People Don't Leave Organizations They Leave Managers


Food for thought!

Sadly, the workplace of today has very little in the way of career opportunities for staff. We have flattened the hierarchy to a degree where promotion is almost like winning Lotto. And sadly, even when a management position does open up, most organizations prefer to look outside for their new managers. Yes, new blood is necessary occasionally, but if an organization never promotes internally, a pretty clear message is sent - our employees are not worth developing or promoting! 

We work with teams and a question we always ask employees is - on a scale of 0 - 100 (0 = bored-out-of-my-brain, 100 = all the stimulation and career prospects I could ever wish for), a staggering amount of employees admit to being nearer the 0 than the 100. What a waste.

I believe a manager has four responsibilities:

  1. To reduce costs and find efficiencies
  2. To increase profits and productivity
  3. To grow people
  4. To do themselves out of a job every 4 - 5 years

How many managers actually do all four? How many managers actually realise that part of their role is to grow people?

There are three recognized leadership styles:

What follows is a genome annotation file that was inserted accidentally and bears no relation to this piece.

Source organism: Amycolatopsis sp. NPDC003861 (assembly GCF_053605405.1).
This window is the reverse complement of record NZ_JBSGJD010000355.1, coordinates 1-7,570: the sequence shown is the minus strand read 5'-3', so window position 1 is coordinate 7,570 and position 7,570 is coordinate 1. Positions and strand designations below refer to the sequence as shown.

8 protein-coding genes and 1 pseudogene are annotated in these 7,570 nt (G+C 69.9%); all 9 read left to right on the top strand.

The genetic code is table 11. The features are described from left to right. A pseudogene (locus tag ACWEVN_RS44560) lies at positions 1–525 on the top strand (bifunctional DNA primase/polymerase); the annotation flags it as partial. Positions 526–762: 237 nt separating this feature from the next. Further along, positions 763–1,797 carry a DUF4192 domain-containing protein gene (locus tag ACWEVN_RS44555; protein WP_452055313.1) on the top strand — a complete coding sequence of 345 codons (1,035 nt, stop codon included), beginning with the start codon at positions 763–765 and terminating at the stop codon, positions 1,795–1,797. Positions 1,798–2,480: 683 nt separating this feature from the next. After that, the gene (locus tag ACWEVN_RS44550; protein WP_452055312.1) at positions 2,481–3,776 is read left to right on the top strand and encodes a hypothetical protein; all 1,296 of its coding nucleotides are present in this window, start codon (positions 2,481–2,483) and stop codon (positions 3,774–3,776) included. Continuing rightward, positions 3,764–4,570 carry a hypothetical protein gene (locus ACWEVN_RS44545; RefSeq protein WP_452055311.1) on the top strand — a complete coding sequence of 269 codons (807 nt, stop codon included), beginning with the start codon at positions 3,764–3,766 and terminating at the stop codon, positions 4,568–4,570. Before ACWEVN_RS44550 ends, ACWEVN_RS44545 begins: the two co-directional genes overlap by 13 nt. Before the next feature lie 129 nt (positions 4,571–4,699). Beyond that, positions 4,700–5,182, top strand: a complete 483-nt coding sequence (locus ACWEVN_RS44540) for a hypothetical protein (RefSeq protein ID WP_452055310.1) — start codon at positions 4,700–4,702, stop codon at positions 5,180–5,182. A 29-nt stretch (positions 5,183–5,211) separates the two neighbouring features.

Autocratic - this type of manager tells people what to do, when to do it, and more particularly - how to do it, because there is only one way to do things and that is their way! These managers are not known for growing their people - after all, how could anyone ever do anything to their high standards?

Laissez-faire - these managers tend to hide away in their offices, avoiding people, avoiding decisions, giving few instructions and little guidance. These managers are similarly not known for encouraging their employees to develop - in fact this type of manager is often quite terrified of his/her people. Terrified that their people may actually be smarter than them, or more dynamic than them or could run the team better than them. 

Democratic - these are the rare and wonderful managers who involve people in decisions, ask for their ideas and input. They make themselves available, are supportive, will coach and develop and even mentor their people. They actually care about ensuring their staff advance. In fact these managers are so at ease with themselves that they often recruit or promote people smarter than them!

Q: What kind of manager are you naturally (and we all have a natural style)?

Q: What style do you think your employees would say you display?

Q: What do you need to do differently to start developing your people?

Q: What's in it for you to develop your people (less hours at the office is often a good incentive!)

Zig Ziglar once said that there was only one thing worse than training (or growing) your staff and having them leave, and that is not training or developing them and having them stay.

Food for thought!



Ann Andrews CSP specialises in working with high performing teams and showing managers how to deal with poor performance.

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